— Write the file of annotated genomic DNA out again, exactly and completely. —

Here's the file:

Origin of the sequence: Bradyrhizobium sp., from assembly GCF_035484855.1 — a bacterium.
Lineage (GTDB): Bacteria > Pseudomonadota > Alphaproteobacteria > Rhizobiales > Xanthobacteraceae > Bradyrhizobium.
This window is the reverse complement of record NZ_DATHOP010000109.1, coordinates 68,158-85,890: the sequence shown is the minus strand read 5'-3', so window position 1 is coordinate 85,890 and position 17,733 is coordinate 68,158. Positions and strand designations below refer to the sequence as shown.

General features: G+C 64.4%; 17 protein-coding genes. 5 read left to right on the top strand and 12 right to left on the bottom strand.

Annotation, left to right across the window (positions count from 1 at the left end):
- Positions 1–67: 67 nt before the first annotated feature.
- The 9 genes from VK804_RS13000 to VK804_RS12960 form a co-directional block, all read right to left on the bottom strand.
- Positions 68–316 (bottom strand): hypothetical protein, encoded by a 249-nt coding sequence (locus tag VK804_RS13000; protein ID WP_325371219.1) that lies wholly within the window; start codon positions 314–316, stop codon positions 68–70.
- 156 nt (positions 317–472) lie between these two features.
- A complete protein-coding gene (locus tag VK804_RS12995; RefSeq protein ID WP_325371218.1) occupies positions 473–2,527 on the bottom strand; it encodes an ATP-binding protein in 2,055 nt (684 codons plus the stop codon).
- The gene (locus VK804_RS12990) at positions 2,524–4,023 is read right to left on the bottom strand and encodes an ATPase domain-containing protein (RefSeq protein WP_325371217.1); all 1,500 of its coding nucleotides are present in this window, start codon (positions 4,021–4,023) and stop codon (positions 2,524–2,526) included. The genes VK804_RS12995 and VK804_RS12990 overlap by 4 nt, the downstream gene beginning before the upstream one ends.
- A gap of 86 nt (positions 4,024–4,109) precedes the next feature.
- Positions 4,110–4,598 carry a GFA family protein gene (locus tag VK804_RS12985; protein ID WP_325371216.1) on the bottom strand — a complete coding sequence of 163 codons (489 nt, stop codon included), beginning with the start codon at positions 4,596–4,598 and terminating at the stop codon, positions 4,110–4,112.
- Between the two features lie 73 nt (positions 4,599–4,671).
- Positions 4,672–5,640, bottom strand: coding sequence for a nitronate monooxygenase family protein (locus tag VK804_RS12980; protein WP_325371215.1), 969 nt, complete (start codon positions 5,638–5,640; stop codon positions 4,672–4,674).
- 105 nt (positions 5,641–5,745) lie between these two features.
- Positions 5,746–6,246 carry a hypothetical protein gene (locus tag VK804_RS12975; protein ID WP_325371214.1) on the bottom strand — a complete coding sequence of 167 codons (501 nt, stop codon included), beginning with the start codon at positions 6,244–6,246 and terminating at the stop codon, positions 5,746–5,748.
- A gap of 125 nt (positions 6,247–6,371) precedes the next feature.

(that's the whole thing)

Origin of the sequence: Bradyrhizobium sp., from assembly GCF_035484855.1 — a bacterium.
Lineage (GTDB): Bacteria > Pseudomonadota > Alphaproteobacteria > Rhizobiales > Xanthobacteraceae > Bradyrhizobium.
This window is the reverse complement of record NZ_DATHOP010000109.1, coordinates 68,158-85,890: the sequence shown is the minus strand read 5'-3', so window position 1 is coordinate 85,890 and position 17,733 is coordinate 68,158. Positions and strand designations below refer to the sequence as shown.

General features: G+C 64.4%; 17 protein-coding genes. 5 read left to right on the top strand and 12 right to left on the bottom strand.

Annotation, left to right across the window (positions count from 1 at the left end):
- Positions 1–67: 67 nt before the first annotated feature.
- The 9 genes from VK804_RS13000 to VK804_RS12960 form a co-directional block, all read right to left on the bottom strand.
- Positions 68–316 (bottom strand): hypothetical protein, encoded by a 249-nt coding sequence (locus tag VK804_RS13000; protein ID WP_325371219.1) that lies wholly within the window; start codon positions 314–316, stop codon positions 68–70.
- 156 nt (positions 317–472) lie between these two features.
- A complete protein-coding gene (locus tag VK804_RS12995; RefSeq protein ID WP_325371218.1) occupies positions 473–2,527 on the bottom strand; it encodes an ATP-binding protein in 2,055 nt (684 codons plus the stop codon).
- The gene (locus VK804_RS12990) at positions 2,524–4,023 is read right to left on the bottom strand and encodes an ATPase domain-containing protein (RefSeq protein WP_325371217.1); all 1,500 of its coding nucleotides are present in this window, start codon (positions 4,021–4,023) and stop codon (positions 2,524–2,526) included. The genes VK804_RS12995 and VK804_RS12990 overlap by 4 nt, the downstream gene beginning before the upstream one ends.
- A gap of 86 nt (positions 4,024–4,109) precedes the next feature.
- Positions 4,110–4,598 carry a GFA family protein gene (locus tag VK804_RS12985; protein ID WP_325371216.1) on the bottom strand — a complete coding sequence of 163 codons (489 nt, stop codon included), beginning with the start codon at positions 4,596–4,598 and terminating at the stop codon, positions 4,110–4,112.
- Between the two features lie 73 nt (positions 4,599–4,671).
- Positions 4,672–5,640, bottom strand: coding sequence for a nitronate monooxygenase family protein (locus tag VK804_RS12980; protein WP_325371215.1), 969 nt, complete (start codon positions 5,638–5,640; stop codon positions 4,672–4,674).
- 105 nt (positions 5,641–5,745) lie between these two features.
- Positions 5,746–6,246 carry a hypothetical protein gene (locus tag VK804_RS12975; protein ID WP_325371214.1) on the bottom strand — a complete coding sequence of 167 codons (501 nt, stop codon included), beginning with the start codon at positions 6,244–6,246 and terminating at the stop codon, positions 5,746–5,748.
- A gap of 125 nt (positions 6,247–6,371) precedes the next feature.